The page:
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Watermelon Basil Coolers

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I did something wild, guys – I juiced an entire 12 lb watermelon in my blender.

In my tiny kitchen.

It was mayhem but I lived to tell the tale and the Watermelon Basil Coolers that were borne of that sticky afternoon were worth every drop.

Firstly, cutting a watermelon is messy business; they are obviously juicy and made mostly of water, but given the minuscule amount of counter space and patience that I have, I’m not sure what I was thinking. No sooner had I quartered it, I realized how much watermelon and flesh, and ultimately juice, I was dealing with. I cubed it up and blended 4 batches of deep pink, pulpy juice. As it whizzed around in the blender I helped myself to the remains and cleaned all the pink from the rinds and thought about how sticky the kitchen was. But how amazing is this: that one watermelon yielded almost 4 litres of juice!

This begs the question: what does one do with nearly a gallon of fresh watermelon juice?
If you’re me, you add vodka. So that’s exactly what I did.

One step I didn’t anticipate as I set out to make these Watermelon Basil Coolers was the straining of the juice. Watermelon seems so pure and juicy, I for one, hadn’t considered  how fibrous it really is. I lined a fine sieve with paper towel and poured through the juice. What was left behind was a paler pink foam as seen in the picture above. That, I discarded. But what was left beneath (in the stock pot I was straining it into) was a gorgeous nearly clear juice that looked like liquid rubies. It was beautiful. I thought it would be cute to compliment that gorgeous color and make a bit of a visual nod to what we’d be drinking by doing a sugar rim for the glass but making it green with basil.

I considered a basil simple syrup in the cocktail itself, but I didn’t want its licorice-y freshness to get lost so I blitzed together sugar and basil with a smidge of salt (for balance) and what I got was a beautiful grass green sugar to edge the glasses with. I’m usually not into sugar rims because a)eating straight sugar seems like a bad idea, and b)they are a bit fussy for my liking, both in practice and aesthetics. In this case, however, it was cute and worth it to get the cute “rind on the rim” of delicious basil-y flavor.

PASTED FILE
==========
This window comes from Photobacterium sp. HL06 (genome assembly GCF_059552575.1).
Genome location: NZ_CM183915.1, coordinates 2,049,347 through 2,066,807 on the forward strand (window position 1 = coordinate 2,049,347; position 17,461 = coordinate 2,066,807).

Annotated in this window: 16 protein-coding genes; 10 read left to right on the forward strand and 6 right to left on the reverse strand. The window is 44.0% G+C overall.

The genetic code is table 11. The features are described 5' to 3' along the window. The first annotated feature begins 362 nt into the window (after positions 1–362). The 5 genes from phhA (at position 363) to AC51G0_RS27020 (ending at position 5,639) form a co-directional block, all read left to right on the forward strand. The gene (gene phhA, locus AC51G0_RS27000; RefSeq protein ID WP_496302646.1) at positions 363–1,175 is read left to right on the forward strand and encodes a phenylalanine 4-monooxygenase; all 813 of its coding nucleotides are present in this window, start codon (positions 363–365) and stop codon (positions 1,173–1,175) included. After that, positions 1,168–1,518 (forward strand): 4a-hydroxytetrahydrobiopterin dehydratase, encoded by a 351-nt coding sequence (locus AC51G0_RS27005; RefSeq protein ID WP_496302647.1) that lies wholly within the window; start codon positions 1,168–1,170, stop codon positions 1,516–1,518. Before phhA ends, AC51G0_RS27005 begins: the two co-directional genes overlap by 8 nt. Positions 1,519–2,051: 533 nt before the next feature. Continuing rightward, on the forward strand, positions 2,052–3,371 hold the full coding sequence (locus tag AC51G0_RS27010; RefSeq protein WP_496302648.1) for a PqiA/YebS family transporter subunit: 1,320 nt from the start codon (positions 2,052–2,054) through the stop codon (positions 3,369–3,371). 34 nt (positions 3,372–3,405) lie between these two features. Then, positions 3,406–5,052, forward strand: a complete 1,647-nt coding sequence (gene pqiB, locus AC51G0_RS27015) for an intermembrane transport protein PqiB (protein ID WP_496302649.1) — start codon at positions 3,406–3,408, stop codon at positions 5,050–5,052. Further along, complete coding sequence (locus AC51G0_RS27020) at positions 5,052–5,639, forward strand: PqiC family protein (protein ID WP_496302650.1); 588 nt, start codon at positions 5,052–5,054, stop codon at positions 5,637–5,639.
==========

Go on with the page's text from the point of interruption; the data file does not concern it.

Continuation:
If you want to get really fancy, reserve some watermelon for melon balls and freeze them so they make non-diluting ice balls to keep things cold or just use plenty of ice when you’re shaking these up and don’t stop until your shaker is too cold to hold. The recipe below can easily be extrapolated to make a stirred pitcher of these cocktails if making them 2 at a time doesn’t suit your crowd or your timeline. When you have a gallon of juice that starts to seem like a good idea, believe me. Enjoy these drinks and stay cool!

 

Watermelon Basil Coolers

Muddle together in a cocktail shaker:

a pinch of sugar

4 basil leaves

Add ice and the following

4 oz fresh watermelon juice

3 oz vodka

juice of half a lime

Shake vigorously until very cold. Pour into two chilled glasses rimmed with basil sugar (recipe below) and top with club soda.

Garnish with extra lime and basil or frozen chunks of watermelon.

Basil Sugar Rim Mix

1/4 cup white sugar

6 basil leaves

pinch of salt

Combine all ingredients in a food processor and blitz until well mixed and fragrant. Tip out onto a paper towel lined plate or tray and “rake” the sugar into a single thin layer to dry – the moisture from the basil will clump it slightly. Once it has dried (about an hour) break up any remaining clumps before dipping the moistened rims of your cocktail glasses into it.

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